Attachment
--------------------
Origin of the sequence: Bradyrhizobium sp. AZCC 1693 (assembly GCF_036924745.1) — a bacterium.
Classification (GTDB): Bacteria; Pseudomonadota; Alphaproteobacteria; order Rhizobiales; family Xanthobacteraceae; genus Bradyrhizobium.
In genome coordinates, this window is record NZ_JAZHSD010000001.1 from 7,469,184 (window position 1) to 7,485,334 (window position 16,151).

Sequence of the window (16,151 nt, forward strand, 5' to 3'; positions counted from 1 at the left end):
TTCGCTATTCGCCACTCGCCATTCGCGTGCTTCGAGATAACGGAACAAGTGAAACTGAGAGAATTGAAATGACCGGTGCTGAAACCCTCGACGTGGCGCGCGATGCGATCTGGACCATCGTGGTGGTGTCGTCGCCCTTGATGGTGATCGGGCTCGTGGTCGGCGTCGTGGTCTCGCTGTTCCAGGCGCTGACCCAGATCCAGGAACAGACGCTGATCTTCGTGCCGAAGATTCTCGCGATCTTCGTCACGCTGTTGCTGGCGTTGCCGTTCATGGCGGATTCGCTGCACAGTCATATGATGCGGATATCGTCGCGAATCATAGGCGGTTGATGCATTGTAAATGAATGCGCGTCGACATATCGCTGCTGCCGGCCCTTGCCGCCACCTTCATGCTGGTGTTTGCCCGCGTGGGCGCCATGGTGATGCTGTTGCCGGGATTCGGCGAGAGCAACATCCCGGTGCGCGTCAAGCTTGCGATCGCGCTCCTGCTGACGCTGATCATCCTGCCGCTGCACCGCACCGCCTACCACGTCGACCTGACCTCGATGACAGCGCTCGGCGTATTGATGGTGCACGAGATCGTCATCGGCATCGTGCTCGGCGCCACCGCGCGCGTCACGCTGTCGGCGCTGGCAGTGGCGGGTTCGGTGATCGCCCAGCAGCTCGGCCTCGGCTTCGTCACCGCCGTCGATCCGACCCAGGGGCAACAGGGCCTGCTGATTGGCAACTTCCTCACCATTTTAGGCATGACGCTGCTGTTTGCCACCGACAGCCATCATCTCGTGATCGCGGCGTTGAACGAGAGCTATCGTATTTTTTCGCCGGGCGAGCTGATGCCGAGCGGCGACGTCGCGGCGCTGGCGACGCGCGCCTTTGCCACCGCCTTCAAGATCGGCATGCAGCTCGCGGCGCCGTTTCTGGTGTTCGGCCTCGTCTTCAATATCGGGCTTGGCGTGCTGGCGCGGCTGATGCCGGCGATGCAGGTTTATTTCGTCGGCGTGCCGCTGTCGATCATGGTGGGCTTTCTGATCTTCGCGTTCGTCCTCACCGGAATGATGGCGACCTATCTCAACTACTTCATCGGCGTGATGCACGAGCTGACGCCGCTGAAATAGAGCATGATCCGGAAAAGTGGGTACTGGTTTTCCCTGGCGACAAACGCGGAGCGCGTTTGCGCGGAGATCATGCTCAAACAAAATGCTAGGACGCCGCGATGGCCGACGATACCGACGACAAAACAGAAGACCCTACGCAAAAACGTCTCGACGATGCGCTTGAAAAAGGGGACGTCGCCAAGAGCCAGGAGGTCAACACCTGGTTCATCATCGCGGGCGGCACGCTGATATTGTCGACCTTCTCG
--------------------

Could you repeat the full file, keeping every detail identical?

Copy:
Origin of the sequence: Bradyrhizobium sp. AZCC 1693 (assembly GCF_036924745.1) — a bacterium.
Classification (GTDB): Bacteria; Pseudomonadota; Alphaproteobacteria; order Rhizobiales; family Xanthobacteraceae; genus Bradyrhizobium.
In genome coordinates, this window is record NZ_JAZHSD010000001.1 from 7,469,184 (window position 1) to 7,485,334 (window position 16,151).

Sequence of the window (16,151 nt, forward strand, 5' to 3'; positions counted from 1 at the left end):
TTCGCTATTCGCCACTCGCCATTCGCGTGCTTCGAGATAACGGAACAAGTGAAACTGAGAGAATTGAAATGACCGGTGCTGAAACCCTCGACGTGGCGCGCGATGCGATCTGGACCATCGTGGTGGTGTCGTCGCCCTTGATGGTGATCGGGCTCGTGGTCGGCGTCGTGGTCTCGCTGTTCCAGGCGCTGACCCAGATCCAGGAACAGACGCTGATCTTCGTGCCGAAGATTCTCGCGATCTTCGTCACGCTGTTGCTGGCGTTGCCGTTCATGGCGGATTCGCTGCACAGTCATATGATGCGGATATCGTCGCGAATCATAGGCGGTTGATGCATTGTAAATGAATGCGCGTCGACATATCGCTGCTGCCGGCCCTTGCCGCCACCTTCATGCTGGTGTTTGCCCGCGTGGGCGCCATGGTGATGCTGTTGCCGGGATTCGGCGAGAGCAACATCCCGGTGCGCGTCAAGCTTGCGATCGCGCTCCTGCTGACGCTGATCATCCTGCCGCTGCACCGCACCGCCTACCACGTCGACCTGACCTCGATGACAGCGCTCGGCGTATTGATGGTGCACGAGATCGTCATCGGCATCGTGCTCGGCGCCACCGCGCGCGTCACGCTGTCGGCGCTGGCAGTGGCGGGTTCGGTGATCGCCCAGCAGCTCGGCCTCGGCTTCGTCACCGCCGTCGATCCGACCCAGGGGCAACAGGGCCTGCTGATTGGCAACTTCCTCACCATTTTAGGCATGACGCTGCTGTTTGCCACCGACAGCCATCATCTCGTGATCGCGGCGTTGAACGAGAGCTATCGTATTTTTTCGCCGGGCGAGCTGATGCCGAGCGGCGACGTCGCGGCGCTGGCGACGCGCGCCTTTGCCACCGCCTTCAAGATCGGCATGCAGCTCGCGGCGCCGTTTCTGGTGTTCGGCCTCGTCTTCAATATCGGGCTTGGCGTGCTGGCGCGGCTGATGCCGGCGATGCAGGTTTATTTCGTCGGCGTGCCGCTGTCGATCATGGTGGGCTTTCTGATCTTCGCGTTCGTCCTCACCGGAATGATGGCGACCTATCTCAACTACTTCATCGGCGTGATGCACGAGCTGACGCCGCTGAAATAGAGCATGATCCGGAAAAGTGGGTACTGGTTTTCCCTGGCGACAAACGCGGAGCGCGTTTGCGCGGAGATCATGCTCAAACAAAATGCTAGGACGCCGCGATGGCCGACGATACCGACGACAAAACAGAAGACCCTACGCAAAAACGTCTCGACGATGCGCTTGAAAAAGGGGACGTCGCCAAGAGCCAGGAGGTCAACACCTGGTTCATCATCGCGGGCGGCACGCTGATATTGTCGACCTTCTCG